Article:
Tokyo 2020 today invited the Japanese population to give to the organising committee its discarded or obsolete electronic devices in order to use the metal in the production of the medals that will be awarded to athletes at the Games.
This project highlights Tokyo 2020's commitments to engage the whole Japanese nation and to offer to everyone the opportunity to play a role in the Games' preparations. It also responds directly to Recommendation 4 of Olympic Agenda 2020 that states sustainability be integrated into all aspects of the planning and execution of the Games.
The organising committee aims to collect as much as eight tons of metal (gold: 40 kg, silver: 4920 kg, bronze: 2944 kg), which after the production process will result in two tons, an amount needed to produce 5,000 Tokyo 2020 Olympic and Paralympic medals.
Two partner companies were appointed at a Tokyo 2020 executive board meeting earlier today, NTT DOCOMO and Japan Environmental Sanitation Center (JESC). From April, collection boxes will be installed in more than 2,400 NTT DOCOMO stores and an undecided number of public offices throughout the country. The collection will end when the 8-ton target is reached.
Further details on the collection strategy will be announced in due course.
Comment from US Decathlete Ashton Eaton, two-time Olympic gold medallist and world record holder:
An Olympic medal is one of the most coveted items in existence. People spend decades, often agonizing ones, working to obtain one. The life stories of so many are deﬁned by the pursuit of these metal medallions, and those same stories are what inspire and bring millions of us together.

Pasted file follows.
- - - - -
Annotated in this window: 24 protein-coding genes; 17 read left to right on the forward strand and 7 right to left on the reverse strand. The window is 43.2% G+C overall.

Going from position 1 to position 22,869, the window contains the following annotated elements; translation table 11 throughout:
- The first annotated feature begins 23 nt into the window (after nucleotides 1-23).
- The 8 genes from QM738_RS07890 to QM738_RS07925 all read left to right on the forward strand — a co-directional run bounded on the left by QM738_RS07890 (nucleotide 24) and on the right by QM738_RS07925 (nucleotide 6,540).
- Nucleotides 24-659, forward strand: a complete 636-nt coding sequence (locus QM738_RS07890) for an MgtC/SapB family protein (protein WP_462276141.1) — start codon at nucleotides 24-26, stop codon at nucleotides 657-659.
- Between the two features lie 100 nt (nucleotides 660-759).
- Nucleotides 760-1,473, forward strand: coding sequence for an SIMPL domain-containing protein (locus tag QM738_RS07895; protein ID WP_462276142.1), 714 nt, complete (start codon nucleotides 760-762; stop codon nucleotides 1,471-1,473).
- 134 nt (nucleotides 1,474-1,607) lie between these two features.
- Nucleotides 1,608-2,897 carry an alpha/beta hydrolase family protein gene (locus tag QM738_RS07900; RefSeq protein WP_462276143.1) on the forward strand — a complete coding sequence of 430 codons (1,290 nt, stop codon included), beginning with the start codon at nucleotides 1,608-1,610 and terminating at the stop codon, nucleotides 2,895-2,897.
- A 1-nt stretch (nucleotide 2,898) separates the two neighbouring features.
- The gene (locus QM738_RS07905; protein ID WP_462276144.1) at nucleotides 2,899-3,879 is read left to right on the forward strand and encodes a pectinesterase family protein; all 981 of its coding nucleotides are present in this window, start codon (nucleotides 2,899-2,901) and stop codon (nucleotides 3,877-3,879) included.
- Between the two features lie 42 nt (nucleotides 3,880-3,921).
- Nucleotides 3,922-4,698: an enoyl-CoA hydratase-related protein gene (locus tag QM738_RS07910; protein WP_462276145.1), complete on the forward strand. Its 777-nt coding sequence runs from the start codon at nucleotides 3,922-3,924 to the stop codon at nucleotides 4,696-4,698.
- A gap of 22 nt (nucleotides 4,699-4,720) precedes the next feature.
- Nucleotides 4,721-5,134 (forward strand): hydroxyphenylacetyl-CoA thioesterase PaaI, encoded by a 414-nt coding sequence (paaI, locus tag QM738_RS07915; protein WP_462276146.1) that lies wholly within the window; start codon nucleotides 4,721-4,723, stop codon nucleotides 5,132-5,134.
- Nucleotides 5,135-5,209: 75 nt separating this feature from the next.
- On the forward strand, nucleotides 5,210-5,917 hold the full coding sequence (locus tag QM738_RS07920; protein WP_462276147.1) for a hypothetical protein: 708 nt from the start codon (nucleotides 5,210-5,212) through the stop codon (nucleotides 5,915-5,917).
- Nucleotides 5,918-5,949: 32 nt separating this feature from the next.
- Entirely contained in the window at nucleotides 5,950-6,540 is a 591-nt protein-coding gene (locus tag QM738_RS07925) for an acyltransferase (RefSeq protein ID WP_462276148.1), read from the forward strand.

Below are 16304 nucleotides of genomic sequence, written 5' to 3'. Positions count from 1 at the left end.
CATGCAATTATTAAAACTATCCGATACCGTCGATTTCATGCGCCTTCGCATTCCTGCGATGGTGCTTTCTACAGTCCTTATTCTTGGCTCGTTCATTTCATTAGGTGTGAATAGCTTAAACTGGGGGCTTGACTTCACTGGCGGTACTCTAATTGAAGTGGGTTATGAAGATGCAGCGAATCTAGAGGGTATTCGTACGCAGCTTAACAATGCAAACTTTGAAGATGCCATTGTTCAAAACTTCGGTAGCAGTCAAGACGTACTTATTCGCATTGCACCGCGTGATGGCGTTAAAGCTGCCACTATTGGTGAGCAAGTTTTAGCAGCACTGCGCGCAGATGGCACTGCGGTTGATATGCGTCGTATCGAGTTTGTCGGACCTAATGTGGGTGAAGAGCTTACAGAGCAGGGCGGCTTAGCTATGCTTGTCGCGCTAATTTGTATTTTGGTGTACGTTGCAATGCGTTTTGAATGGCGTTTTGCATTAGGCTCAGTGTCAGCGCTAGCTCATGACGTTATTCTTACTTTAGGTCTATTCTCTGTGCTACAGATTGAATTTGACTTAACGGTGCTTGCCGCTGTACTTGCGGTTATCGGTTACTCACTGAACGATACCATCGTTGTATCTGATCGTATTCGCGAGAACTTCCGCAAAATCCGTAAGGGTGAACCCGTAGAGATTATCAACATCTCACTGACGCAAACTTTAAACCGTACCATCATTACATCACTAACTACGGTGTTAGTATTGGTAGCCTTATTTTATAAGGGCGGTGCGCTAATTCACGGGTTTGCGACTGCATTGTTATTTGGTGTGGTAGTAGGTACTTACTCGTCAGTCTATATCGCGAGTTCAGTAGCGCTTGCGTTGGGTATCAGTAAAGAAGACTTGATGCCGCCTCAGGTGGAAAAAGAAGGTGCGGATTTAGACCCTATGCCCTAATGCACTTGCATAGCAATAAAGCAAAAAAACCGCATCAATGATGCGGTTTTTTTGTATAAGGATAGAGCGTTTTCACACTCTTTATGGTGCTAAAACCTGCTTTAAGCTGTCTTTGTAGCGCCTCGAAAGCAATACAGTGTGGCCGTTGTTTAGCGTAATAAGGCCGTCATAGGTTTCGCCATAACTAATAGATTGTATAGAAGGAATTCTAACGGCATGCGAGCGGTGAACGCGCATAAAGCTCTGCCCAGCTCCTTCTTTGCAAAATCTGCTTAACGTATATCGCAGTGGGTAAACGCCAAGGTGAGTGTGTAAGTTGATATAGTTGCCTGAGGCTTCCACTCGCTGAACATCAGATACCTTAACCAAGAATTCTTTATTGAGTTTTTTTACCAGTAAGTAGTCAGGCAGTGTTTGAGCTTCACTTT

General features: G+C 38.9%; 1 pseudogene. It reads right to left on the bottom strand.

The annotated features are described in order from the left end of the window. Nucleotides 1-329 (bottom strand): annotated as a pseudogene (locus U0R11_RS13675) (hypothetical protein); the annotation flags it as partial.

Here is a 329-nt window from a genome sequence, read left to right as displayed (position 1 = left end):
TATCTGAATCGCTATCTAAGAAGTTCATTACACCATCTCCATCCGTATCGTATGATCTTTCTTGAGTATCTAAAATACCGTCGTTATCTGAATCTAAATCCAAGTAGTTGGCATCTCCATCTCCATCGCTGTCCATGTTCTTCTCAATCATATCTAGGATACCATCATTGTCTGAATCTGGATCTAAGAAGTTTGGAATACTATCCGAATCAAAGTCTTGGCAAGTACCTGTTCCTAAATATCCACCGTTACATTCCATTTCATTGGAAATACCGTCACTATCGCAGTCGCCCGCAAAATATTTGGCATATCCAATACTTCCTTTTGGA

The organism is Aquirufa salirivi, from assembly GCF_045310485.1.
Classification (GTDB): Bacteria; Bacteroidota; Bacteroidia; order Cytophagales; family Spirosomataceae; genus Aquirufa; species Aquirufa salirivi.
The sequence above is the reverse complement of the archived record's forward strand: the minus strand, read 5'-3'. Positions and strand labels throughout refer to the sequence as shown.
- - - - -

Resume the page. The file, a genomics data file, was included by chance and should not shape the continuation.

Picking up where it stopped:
And now, thanks to the Tokyo 2020 Olympic Medal Project not only do the athletes inspire with their stories, but each medal itself has a story of its own! The best part is that each citizen has a chance to contribute to the story, to raise awareness about a sustainable future and to make a unique contribution. And, most excitingly, they have a chance to be part of the Olympic journey.
The weight of a medal around your neck is always a good weight. And when an athlete at Tokyo wins a medal, the weight of it will not be from the gold, silver, or bronze; it will be the weight of a nation. The awesomeness of this project makes me want to come out of retirement and compete for one.
I have always been a fan of people who do things differently; of those who try to move the needle in a positive way. I am a fan of Tokyo 2020.
Comment from Japan's gymnast Kohei Uchimura, three-time Olympic gold medallist:
Computers and smart phones have become useful tools. However, I think it is mottainai [or wasteful] to discard devices every time there is a technological advance and new models appear.
In the field of sport, gymnastics techniques too have evolved as a result of the efforts made by athletes in the past.
Tokyo 2020 Olympic and Paralympic medals will be made out of people's thoughts and appreciation for avoiding waste. I think there is an important message in this for future generations.
Comment from Japan's wheelchair rugby player Daisuke Ikezaki, Paralympic bronze medallist:
Paralympic Athletes work hard every day to reach the Podium. We were able to win our medals with the help and support of numerous people.
I believe our medals nurture hope and dreams in people and in the future of the Paralympic sport.
I think Tokyo 2020 Medal Project is an amazing initiative, which engages all of Japan in making Olympic and Paralympic medals. It also inspires athletes to work even harder for winning one.